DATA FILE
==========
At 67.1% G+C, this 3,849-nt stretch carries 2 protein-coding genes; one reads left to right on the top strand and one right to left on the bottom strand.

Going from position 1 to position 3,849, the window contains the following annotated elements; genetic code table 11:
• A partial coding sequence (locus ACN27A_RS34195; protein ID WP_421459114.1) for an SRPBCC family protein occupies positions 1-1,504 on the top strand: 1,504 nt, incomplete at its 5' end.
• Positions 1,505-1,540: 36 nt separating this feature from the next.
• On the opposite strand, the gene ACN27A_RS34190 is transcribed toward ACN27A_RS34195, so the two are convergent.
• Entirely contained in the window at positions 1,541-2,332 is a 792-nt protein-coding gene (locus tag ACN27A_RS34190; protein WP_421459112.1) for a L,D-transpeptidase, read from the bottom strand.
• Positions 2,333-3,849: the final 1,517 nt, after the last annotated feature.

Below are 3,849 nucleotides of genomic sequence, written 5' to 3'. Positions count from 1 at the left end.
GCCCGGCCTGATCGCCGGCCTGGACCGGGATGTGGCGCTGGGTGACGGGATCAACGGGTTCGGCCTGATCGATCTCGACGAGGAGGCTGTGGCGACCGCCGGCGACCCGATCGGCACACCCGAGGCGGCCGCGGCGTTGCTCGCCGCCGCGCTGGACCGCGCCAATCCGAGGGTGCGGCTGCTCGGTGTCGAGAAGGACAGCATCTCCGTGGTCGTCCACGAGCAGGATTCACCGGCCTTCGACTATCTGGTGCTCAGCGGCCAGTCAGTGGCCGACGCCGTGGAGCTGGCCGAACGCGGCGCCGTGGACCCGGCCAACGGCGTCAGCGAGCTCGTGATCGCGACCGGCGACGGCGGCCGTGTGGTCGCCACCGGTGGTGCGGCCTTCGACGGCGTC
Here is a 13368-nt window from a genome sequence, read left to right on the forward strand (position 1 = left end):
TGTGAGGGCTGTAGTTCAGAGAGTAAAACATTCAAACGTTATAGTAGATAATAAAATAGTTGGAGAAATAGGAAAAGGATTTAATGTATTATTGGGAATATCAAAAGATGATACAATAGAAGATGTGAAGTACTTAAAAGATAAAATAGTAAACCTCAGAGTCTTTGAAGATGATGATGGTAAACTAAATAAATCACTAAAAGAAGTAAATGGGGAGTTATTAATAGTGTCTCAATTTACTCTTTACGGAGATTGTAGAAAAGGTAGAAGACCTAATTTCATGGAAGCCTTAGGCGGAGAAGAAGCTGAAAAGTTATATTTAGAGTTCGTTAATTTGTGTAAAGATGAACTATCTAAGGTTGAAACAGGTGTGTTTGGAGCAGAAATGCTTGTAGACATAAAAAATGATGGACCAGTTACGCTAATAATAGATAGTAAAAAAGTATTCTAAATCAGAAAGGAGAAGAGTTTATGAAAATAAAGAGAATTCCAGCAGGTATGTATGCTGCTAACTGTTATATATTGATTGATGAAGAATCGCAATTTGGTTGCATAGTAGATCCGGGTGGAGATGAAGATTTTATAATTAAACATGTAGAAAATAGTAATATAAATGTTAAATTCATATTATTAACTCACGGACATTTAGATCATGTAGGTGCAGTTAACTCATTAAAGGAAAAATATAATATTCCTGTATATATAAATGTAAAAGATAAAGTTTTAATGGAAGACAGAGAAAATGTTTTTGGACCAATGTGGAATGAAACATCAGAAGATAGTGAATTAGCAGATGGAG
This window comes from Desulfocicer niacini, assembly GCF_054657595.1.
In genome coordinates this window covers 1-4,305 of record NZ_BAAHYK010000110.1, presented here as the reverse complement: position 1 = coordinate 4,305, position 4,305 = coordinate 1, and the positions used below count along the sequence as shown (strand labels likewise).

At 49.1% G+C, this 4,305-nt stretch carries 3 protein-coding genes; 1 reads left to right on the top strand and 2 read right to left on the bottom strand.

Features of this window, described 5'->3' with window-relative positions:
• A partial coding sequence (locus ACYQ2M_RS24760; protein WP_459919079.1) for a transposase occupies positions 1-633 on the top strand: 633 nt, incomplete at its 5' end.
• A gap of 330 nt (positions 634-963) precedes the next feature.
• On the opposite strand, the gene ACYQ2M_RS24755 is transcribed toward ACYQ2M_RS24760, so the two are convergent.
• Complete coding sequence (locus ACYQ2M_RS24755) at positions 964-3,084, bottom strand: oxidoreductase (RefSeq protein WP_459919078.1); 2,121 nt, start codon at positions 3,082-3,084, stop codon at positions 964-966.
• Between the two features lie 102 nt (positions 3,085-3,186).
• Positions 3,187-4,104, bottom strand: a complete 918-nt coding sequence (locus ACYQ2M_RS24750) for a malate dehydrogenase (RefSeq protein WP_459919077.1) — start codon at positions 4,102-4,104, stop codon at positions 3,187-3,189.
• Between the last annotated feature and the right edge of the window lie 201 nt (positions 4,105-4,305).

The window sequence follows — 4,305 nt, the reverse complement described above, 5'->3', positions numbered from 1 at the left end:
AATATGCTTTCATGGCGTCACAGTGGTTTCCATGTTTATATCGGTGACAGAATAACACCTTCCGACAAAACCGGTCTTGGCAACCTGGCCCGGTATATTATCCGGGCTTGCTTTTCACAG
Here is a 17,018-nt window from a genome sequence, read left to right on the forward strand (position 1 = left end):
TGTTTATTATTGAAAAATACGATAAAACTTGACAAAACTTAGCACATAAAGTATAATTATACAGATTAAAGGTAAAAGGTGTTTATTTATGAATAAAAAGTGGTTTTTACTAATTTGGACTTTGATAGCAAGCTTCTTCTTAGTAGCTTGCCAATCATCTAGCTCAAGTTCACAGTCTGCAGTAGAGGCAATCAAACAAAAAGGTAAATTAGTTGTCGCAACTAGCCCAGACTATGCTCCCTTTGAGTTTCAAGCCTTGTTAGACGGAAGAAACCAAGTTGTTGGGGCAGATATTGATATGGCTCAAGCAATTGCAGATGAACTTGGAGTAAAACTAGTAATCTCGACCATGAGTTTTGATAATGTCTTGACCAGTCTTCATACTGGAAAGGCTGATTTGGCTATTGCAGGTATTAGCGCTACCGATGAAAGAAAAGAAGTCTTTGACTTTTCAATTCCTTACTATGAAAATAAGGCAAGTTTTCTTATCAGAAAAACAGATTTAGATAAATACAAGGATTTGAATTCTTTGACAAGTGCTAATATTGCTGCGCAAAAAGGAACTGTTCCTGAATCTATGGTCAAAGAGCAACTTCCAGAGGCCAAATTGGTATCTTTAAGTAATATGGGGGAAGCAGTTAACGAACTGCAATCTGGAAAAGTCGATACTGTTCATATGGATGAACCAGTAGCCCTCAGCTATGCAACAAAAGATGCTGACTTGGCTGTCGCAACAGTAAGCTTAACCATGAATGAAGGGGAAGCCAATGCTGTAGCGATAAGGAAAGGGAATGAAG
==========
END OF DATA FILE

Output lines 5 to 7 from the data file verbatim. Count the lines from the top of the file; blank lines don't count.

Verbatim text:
• On the opposite strand, the gene ACN27A_RS34190 is transcribed toward ACN27A_RS34195, so the two are convergent.
• Entirely contained in the window at positions 1,541-2,332 is a 792-nt protein-coding gene (locus tag ACN27A_RS34190; protein WP_421459112.1) for a L,D-transpeptidase, read from the bottom strand.
• Positions 2,333-3,849: the final 1,517 nt, after the last annotated feature.